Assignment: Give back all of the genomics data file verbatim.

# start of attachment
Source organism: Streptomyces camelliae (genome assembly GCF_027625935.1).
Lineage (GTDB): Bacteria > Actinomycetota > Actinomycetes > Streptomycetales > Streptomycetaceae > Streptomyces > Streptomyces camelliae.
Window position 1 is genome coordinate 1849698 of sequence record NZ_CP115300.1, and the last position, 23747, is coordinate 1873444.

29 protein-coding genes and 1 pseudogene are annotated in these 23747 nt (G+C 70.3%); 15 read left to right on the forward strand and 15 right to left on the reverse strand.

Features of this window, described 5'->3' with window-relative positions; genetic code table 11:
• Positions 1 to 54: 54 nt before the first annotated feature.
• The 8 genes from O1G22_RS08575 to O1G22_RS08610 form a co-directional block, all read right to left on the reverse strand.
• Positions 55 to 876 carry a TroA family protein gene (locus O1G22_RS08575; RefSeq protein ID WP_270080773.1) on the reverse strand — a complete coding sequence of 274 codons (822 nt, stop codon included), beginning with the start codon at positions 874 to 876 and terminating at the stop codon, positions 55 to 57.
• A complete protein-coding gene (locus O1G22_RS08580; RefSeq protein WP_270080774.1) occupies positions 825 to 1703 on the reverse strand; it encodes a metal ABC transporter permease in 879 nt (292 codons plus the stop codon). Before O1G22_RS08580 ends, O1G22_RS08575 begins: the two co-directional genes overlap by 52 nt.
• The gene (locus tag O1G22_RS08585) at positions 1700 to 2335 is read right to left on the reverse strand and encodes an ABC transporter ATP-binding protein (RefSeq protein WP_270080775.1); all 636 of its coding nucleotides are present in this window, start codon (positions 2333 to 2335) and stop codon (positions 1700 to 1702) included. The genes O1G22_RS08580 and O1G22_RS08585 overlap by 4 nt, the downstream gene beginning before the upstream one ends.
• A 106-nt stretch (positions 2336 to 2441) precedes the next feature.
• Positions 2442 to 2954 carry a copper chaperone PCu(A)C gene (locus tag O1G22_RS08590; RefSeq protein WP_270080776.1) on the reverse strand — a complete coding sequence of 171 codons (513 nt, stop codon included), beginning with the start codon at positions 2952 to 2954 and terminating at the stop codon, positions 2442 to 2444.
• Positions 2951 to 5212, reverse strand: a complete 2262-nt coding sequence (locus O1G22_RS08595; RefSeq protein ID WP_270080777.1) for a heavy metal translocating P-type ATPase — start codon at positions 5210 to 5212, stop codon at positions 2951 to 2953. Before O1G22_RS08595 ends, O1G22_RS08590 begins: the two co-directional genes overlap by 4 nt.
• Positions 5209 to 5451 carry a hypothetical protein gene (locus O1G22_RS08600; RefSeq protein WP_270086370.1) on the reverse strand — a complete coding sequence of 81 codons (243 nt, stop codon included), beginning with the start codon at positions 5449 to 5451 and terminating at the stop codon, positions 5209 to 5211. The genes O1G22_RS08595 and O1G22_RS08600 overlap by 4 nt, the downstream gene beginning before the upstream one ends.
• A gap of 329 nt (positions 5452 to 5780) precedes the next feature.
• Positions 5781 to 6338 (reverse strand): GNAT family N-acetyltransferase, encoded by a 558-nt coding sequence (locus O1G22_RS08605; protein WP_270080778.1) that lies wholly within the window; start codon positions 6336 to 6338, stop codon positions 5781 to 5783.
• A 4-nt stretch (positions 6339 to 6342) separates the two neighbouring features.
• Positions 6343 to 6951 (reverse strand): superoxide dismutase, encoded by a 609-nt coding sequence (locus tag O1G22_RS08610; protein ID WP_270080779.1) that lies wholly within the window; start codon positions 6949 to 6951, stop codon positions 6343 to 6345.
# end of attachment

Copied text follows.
Source organism: Streptomyces camelliae (genome assembly GCF_027625935.1).
Lineage (GTDB): Bacteria > Actinomycetota > Actinomycetes > Streptomycetales > Streptomycetaceae > Streptomyces > Streptomyces camelliae.
Window position 1 is genome coordinate 1849698 of sequence record NZ_CP115300.1, and the last position, 23747, is coordinate 1873444.

29 protein-coding genes and 1 pseudogene are annotated in these 23747 nt (G+C 70.3%); 15 read left to right on the forward strand and 15 right to left on the reverse strand.

Features of this window, described 5'->3' with window-relative positions; genetic code table 11:
• Positions 1 to 54: 54 nt before the first annotated feature.
• The 8 genes from O1G22_RS08575 to O1G22_RS08610 form a co-directional block, all read right to left on the reverse strand.
• Positions 55 to 876 carry a TroA family protein gene (locus O1G22_RS08575; RefSeq protein ID WP_270080773.1) on the reverse strand — a complete coding sequence of 274 codons (822 nt, stop codon included), beginning with the start codon at positions 874 to 876 and terminating at the stop codon, positions 55 to 57.
• A complete protein-coding gene (locus O1G22_RS08580; RefSeq protein WP_270080774.1) occupies positions 825 to 1703 on the reverse strand; it encodes a metal ABC transporter permease in 879 nt (292 codons plus the stop codon). Before O1G22_RS08580 ends, O1G22_RS08575 begins: the two co-directional genes overlap by 52 nt.
• The gene (locus tag O1G22_RS08585) at positions 1700 to 2335 is read right to left on the reverse strand and encodes an ABC transporter ATP-binding protein (RefSeq protein WP_270080775.1); all 636 of its coding nucleotides are present in this window, start codon (positions 2333 to 2335) and stop codon (positions 1700 to 1702) included. The genes O1G22_RS08580 and O1G22_RS08585 overlap by 4 nt, the downstream gene beginning before the upstream one ends.
• A 106-nt stretch (positions 2336 to 2441) precedes the next feature.
• Positions 2442 to 2954 carry a copper chaperone PCu(A)C gene (locus tag O1G22_RS08590; RefSeq protein WP_270080776.1) on the reverse strand — a complete coding sequence of 171 codons (513 nt, stop codon included), beginning with the start codon at positions 2952 to 2954 and terminating at the stop codon, positions 2442 to 2444.
• Positions 2951 to 5212, reverse strand: a complete 2262-nt coding sequence (locus O1G22_RS08595; RefSeq protein ID WP_270080777.1) for a heavy metal translocating P-type ATPase — start codon at positions 5210 to 5212, stop codon at positions 2951 to 2953. Before O1G22_RS08595 ends, O1G22_RS08590 begins: the two co-directional genes overlap by 4 nt.
• Positions 5209 to 5451 carry a hypothetical protein gene (locus O1G22_RS08600; RefSeq protein WP_270086370.1) on the reverse strand — a complete coding sequence of 81 codons (243 nt, stop codon included), beginning with the start codon at positions 5449 to 5451 and terminating at the stop codon, positions 5209 to 5211. The genes O1G22_RS08595 and O1G22_RS08600 overlap by 4 nt, the downstream gene beginning before the upstream one ends.
• A gap of 329 nt (positions 5452 to 5780) precedes the next feature.
• Positions 5781 to 6338 (reverse strand): GNAT family N-acetyltransferase, encoded by a 558-nt coding sequence (locus O1G22_RS08605; protein WP_270080778.1) that lies wholly within the window; start codon positions 6336 to 6338, stop codon positions 5781 to 5783.
• A 4-nt stretch (positions 6339 to 6342) separates the two neighbouring features.
• Positions 6343 to 6951 (reverse strand): superoxide dismutase, encoded by a 609-nt coding sequence (locus tag O1G22_RS08610; protein ID WP_270080779.1) that lies wholly within the window; start codon positions 6949 to 6951, stop codon positions 6343 to 6345.